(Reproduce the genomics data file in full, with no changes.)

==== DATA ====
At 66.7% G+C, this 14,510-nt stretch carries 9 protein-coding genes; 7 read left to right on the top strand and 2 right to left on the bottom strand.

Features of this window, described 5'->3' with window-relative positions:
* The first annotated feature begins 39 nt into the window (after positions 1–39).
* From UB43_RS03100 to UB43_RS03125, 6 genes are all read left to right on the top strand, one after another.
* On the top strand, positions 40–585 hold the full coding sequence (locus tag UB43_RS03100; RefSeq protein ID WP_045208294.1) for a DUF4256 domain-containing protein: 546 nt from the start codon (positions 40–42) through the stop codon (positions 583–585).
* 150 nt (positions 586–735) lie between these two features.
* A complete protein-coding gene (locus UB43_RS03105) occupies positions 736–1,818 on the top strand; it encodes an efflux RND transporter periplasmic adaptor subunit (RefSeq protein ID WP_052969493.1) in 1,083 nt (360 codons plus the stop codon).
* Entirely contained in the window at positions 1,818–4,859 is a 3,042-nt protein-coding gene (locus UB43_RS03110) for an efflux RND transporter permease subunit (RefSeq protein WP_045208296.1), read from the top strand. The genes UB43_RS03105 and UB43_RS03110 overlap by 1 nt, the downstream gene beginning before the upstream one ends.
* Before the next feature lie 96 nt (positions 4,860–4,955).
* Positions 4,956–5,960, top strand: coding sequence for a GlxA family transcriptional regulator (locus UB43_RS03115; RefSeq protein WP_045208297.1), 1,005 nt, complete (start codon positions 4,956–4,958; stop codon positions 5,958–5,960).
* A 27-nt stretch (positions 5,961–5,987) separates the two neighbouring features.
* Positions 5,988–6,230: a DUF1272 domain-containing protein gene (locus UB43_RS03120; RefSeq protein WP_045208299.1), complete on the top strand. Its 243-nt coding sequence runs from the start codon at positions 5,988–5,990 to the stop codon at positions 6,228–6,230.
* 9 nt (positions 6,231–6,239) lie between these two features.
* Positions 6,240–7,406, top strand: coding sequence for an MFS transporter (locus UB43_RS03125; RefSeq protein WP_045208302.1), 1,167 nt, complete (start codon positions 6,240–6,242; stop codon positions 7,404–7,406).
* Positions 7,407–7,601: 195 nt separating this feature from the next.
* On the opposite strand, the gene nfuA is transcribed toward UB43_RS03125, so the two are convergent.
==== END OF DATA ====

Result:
At 66.7% G+C, this 14,510-nt stretch carries 9 protein-coding genes; 7 read left to right on the top strand and 2 right to left on the bottom strand.

Features of this window, described 5'->3' with window-relative positions:
* The first annotated feature begins 39 nt into the window (after positions 1–39).
* From UB43_RS03100 to UB43_RS03125, 6 genes are all read left to right on the top strand, one after another.
* On the top strand, positions 40–585 hold the full coding sequence (locus tag UB43_RS03100; RefSeq protein ID WP_045208294.1) for a DUF4256 domain-containing protein: 546 nt from the start codon (positions 40–42) through the stop codon (positions 583–585).
* 150 nt (positions 586–735) lie between these two features.
* A complete protein-coding gene (locus UB43_RS03105) occupies positions 736–1,818 on the top strand; it encodes an efflux RND transporter periplasmic adaptor subunit (RefSeq protein ID WP_052969493.1) in 1,083 nt (360 codons plus the stop codon).
* Entirely contained in the window at positions 1,818–4,859 is a 3,042-nt protein-coding gene (locus UB43_RS03110) for an efflux RND transporter permease subunit (RefSeq protein WP_045208296.1), read from the top strand. The genes UB43_RS03105 and UB43_RS03110 overlap by 1 nt, the downstream gene beginning before the upstream one ends.
* Before the next feature lie 96 nt (positions 4,860–4,955).
* Positions 4,956–5,960, top strand: coding sequence for a GlxA family transcriptional regulator (locus UB43_RS03115; RefSeq protein WP_045208297.1), 1,005 nt, complete (start codon positions 4,956–4,958; stop codon positions 5,958–5,960).
* A 27-nt stretch (positions 5,961–5,987) separates the two neighbouring features.
* Positions 5,988–6,230: a DUF1272 domain-containing protein gene (locus UB43_RS03120; RefSeq protein WP_045208299.1), complete on the top strand. Its 243-nt coding sequence runs from the start codon at positions 5,988–5,990 to the stop codon at positions 6,228–6,230.
* 9 nt (positions 6,231–6,239) lie between these two features.
* Positions 6,240–7,406, top strand: coding sequence for an MFS transporter (locus UB43_RS03125; RefSeq protein WP_045208302.1), 1,167 nt, complete (start codon positions 6,240–6,242; stop codon positions 7,404–7,406).
* Positions 7,407–7,601: 195 nt separating this feature from the next.
* On the opposite strand, the gene nfuA is transcribed toward UB43_RS03125, so the two are convergent.